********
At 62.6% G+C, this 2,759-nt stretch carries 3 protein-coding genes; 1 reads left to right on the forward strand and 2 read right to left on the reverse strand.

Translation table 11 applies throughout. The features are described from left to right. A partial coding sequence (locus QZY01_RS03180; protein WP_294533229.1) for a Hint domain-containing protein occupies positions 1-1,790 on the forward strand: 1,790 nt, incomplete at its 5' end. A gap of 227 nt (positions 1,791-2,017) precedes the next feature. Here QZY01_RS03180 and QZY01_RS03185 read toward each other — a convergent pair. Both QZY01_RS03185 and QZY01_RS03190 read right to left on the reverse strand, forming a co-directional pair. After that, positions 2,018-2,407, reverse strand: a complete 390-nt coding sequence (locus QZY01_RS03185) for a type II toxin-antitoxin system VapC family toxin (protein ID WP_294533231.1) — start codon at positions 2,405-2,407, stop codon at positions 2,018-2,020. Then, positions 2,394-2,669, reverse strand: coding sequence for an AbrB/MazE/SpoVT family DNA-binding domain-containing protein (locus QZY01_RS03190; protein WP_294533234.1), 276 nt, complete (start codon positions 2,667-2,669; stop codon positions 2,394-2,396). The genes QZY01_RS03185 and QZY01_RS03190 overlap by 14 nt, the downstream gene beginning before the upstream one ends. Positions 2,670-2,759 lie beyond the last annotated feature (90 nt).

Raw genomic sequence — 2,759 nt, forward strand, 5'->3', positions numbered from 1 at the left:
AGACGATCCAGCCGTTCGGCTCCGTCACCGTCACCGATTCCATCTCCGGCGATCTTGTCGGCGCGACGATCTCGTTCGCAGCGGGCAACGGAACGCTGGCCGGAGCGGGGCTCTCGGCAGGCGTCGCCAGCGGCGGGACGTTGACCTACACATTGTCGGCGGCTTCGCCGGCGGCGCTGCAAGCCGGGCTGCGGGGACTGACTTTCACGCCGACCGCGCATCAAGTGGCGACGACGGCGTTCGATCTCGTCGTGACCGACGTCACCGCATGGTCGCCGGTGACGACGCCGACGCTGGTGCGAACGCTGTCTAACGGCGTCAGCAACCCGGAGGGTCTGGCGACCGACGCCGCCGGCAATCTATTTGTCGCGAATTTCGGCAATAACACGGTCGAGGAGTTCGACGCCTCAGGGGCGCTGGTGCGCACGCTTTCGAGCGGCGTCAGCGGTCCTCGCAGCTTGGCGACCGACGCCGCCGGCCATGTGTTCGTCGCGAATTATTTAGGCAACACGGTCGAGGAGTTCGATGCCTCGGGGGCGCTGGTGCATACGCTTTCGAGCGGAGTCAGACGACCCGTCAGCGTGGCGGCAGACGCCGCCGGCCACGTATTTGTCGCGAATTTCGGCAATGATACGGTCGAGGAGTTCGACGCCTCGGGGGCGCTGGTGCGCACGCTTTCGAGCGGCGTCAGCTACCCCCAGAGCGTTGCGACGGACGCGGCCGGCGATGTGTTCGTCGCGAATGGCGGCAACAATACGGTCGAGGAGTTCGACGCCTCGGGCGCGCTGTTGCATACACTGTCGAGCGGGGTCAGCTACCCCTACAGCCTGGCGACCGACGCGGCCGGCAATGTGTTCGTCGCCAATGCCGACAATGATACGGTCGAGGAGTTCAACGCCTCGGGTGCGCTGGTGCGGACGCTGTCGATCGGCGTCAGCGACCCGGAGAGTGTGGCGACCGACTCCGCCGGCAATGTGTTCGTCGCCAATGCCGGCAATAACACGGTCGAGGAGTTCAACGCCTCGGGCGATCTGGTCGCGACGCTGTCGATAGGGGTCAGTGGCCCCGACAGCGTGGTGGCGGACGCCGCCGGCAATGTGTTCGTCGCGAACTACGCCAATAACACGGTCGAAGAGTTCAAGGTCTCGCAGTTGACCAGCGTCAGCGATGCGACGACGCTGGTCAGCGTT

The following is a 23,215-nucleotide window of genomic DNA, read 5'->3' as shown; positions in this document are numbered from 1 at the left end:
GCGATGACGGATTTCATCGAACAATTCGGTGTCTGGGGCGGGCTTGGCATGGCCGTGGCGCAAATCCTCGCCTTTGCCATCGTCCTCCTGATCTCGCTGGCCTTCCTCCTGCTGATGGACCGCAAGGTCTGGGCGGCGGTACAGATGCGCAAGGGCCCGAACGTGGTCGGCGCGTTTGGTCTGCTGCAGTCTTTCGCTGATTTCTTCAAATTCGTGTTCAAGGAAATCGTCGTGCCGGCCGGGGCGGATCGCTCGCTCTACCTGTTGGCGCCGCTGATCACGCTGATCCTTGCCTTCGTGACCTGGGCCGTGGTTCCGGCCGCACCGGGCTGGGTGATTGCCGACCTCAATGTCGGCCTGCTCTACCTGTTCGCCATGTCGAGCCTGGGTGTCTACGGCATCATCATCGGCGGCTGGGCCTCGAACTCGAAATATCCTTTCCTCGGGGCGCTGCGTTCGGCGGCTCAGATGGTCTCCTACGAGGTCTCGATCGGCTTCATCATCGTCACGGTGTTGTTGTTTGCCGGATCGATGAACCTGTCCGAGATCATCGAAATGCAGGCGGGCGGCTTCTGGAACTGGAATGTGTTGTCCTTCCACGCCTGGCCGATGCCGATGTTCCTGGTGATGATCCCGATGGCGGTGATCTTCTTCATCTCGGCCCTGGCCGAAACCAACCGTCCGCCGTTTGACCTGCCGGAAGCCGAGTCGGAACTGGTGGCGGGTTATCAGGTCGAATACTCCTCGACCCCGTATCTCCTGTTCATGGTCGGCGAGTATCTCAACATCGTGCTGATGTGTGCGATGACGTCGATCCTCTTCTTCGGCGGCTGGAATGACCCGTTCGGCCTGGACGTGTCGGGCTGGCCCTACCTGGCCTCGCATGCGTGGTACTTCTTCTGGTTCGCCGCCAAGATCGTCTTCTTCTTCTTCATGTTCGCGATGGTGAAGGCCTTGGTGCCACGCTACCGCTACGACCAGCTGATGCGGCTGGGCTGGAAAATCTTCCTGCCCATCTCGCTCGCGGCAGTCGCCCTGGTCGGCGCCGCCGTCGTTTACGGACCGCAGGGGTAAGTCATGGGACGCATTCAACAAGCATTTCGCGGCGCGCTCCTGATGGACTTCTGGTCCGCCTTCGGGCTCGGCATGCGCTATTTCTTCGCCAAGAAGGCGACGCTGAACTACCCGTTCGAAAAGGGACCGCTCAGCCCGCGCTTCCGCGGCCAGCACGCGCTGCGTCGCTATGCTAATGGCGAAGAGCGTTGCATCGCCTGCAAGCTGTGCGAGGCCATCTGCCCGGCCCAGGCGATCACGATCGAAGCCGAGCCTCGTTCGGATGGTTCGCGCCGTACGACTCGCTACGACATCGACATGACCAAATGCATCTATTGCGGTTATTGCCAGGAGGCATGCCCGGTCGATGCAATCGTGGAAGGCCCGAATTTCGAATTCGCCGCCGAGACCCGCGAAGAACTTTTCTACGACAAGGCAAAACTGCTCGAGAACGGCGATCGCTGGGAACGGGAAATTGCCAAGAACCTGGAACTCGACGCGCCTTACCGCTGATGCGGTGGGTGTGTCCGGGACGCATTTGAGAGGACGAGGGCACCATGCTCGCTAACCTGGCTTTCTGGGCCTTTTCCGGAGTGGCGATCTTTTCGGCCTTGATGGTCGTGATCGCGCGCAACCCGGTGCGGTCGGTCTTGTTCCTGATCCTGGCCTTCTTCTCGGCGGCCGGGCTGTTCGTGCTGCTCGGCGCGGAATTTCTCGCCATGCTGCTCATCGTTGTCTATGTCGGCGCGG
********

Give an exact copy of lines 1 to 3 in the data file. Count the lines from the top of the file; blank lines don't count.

At 62.6% G+C, this 2,759-nt stretch carries 3 protein-coding genes; 1 reads left to right on the forward strand and 2 read right to left on the reverse strand.

Translation table 11 applies throughout. The features are described from left to right. A partial coding sequence (locus QZY01_RS03180; protein WP_294533229.1) for a Hint domain-containing protein occupies positions 1-1,790 on the forward strand: 1,790 nt, incomplete at its 5' end. A gap of 227 nt (positions 1,791-2,017) precedes the next feature. Here QZY01_RS03180 and QZY01_RS03185 read toward each other — a convergent pair. Both QZY01_RS03185 and QZY01_RS03190 read right to left on the reverse strand, forming a co-directional pair. After that, positions 2,018-2,407, reverse strand: a complete 390-nt coding sequence (locus QZY01_RS03185) for a type II toxin-antitoxin system VapC family toxin (protein ID WP_294533231.1) — start codon at positions 2,405-2,407, stop codon at positions 2,018-2,020. Then, positions 2,394-2,669, reverse strand: coding sequence for an AbrB/MazE/SpoVT family DNA-binding domain-containing protein (locus QZY01_RS03190; protein WP_294533234.1), 276 nt, complete (start codon positions 2,667-2,669; stop codon positions 2,394-2,396). The genes QZY01_RS03185 and QZY01_RS03190 overlap by 14 nt, the downstream gene beginning before the upstream one ends. Positions 2,670-2,759 lie beyond the last annotated feature (90 nt).

Raw genomic sequence — 2,759 nt, forward strand, 5'->3', positions numbered from 1 at the left: